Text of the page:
A Letter from the General Minister to Pittsburgh Presbytery
June 12, 2014
The Bible contains numerous stories of people journeying to holy places. Sometimes specific places where folk have encountered instances of special divine intervention are enshrined, such as when a monument is erected where Israel crosses the Jordan into Canaan. Other holy places are memorialized by giving them special names, such as “Bethel” meaning “house of God,” where Jacob dreams of the ladder into heaven. Once the Temple is built, it becomes the singular holy place where God’s people gather to rehearse the stories of their salvation. The faithful from far and wide make pilgrimage to the Temple at Passover whenever possible, a tradition observed by Jesus, even when it leads him straight into the hands of those intent on killing him. As pilgrims converge on the holy Temple, they are given a specific set of songs to sing as they approach the Temple Mount. These songs are called “Psalms of Ascent,” comprising Psalms 120 – 134. As God’s scattered people come together once again, they are provided with these special tools designed to prepare them for their gathering.
The Psalms of Ascent begin with these words, “In my distress I cry to the Lord,” and culminate with “May the Lord, maker of heaven and earth, bless you from Zion.” They declare both our urgent need for God’s help and our good hope for each other. They supplicate the Almighty and bless the fellow-traveler. They are the bookends of pilgrim prayer.
As our beloved church makes its pilgrimage this week to General Assembly in Detroit, I invite us to be intentional in embracing both of these prayers – a cry for God’s help in our distress, and a declaration of blessing to all who are gathering. Most of us are not going to Detroit personally, but our representatives are going on our behalf, and I urge us all to pray this way with them as they go.
The General Assembly is, of course, a place for decision-making. Some of the decisions before us are difficult, and many among us hold differing convictions on what the best outcome might be. But let us not forget that our assembly in Jesus’ name is so much more than a deliberative or political gathering; it is a time of pilgrimage to join God’s people from far and wide to proclaim God’s mighty saving acts. As we pray ourselves “up the mountain” to our gathering place, I invite us to do so with these wonderful ancient tools God gave our forebears thousands of years ago. Along with the “bookends” mentioned above, let us pray everything in between, the whole set of Psalms 120 – 134. Then let’s pray them again, and again. Remember – Psalms are meant not just to be mumbled privately, but to be sung aloud so others can hear! These are resolute public declarations, not mere private hopes:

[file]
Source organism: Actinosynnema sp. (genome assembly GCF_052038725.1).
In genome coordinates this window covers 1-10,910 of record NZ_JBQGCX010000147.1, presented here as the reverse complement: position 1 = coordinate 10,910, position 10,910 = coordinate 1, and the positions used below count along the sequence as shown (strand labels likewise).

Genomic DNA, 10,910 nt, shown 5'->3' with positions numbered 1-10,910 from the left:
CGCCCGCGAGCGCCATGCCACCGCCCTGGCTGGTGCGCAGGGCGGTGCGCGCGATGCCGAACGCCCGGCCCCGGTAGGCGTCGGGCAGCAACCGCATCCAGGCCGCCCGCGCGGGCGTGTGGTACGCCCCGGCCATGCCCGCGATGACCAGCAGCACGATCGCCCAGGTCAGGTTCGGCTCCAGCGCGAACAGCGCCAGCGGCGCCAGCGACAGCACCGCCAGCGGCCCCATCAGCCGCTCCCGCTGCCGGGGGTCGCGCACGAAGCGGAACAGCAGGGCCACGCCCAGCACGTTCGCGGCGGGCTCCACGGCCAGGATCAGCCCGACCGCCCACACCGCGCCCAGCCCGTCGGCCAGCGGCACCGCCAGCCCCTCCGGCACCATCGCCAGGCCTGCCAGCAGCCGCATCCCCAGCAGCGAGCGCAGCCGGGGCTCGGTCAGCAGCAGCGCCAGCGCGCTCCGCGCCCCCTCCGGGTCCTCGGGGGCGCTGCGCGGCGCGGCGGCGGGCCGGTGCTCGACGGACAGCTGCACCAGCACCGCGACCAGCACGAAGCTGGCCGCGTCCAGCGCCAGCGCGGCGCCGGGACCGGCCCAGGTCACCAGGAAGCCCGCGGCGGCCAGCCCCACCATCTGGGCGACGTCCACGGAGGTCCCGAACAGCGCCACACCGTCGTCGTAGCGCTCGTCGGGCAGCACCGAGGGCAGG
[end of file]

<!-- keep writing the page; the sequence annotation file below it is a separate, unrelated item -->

“My help comes from the Lord who made heaven and earth.” (Psalm 121)
“I was glad when they said to me, ‘Let us go to the house of the Lord!’” (Psalm 122)
“May those who sow in tears reap with shouts of joy.” (Psalm 126)
“Unless the Lord builds the house, those who build it labor in vain.” (Psalm 127)
“I have calmed and quieted my soul.” (Psalm 131)
“How very pleasant it is when kindred live together in unity.” (Psalm 133)
As we pray our way to the Assembly, let’s hold specifically by name those who go as our representatives: Revs. Carolyn Cranston (Pittsburgh Seminary), Janet Edwards (Community House), Johnnie Monroe (honorably retired), Paul Roberts (Eastminster), and David Thornton (VA Hospital); Elders Elsie Knappenberger (St. Andrew’s), Deacon Dressing (Pleasant Hills), Louise Schoppe (Ken Mawr), Ann Strong (Sewickley), and Lenore Williams (East Liberty); and YAAD Faith Bailey (Hampton).
If you’d like to follow what’s happening at General Assembly, you may do so at www.pc-biz.org, where all business before GA is posted and updated as actions are taken. I will be sending you a brief daily email to report on what’s happening at the Assembly, as I have done in previous years. Please keep in mind that not everything you see in the media is necessarily complete or accurate; I pledge to give you as trustworthy a picture of GA events and their consequences as I can.
Off to General Assembly,
The Rev. Dr. Sheldon W. Sorge, General Minister
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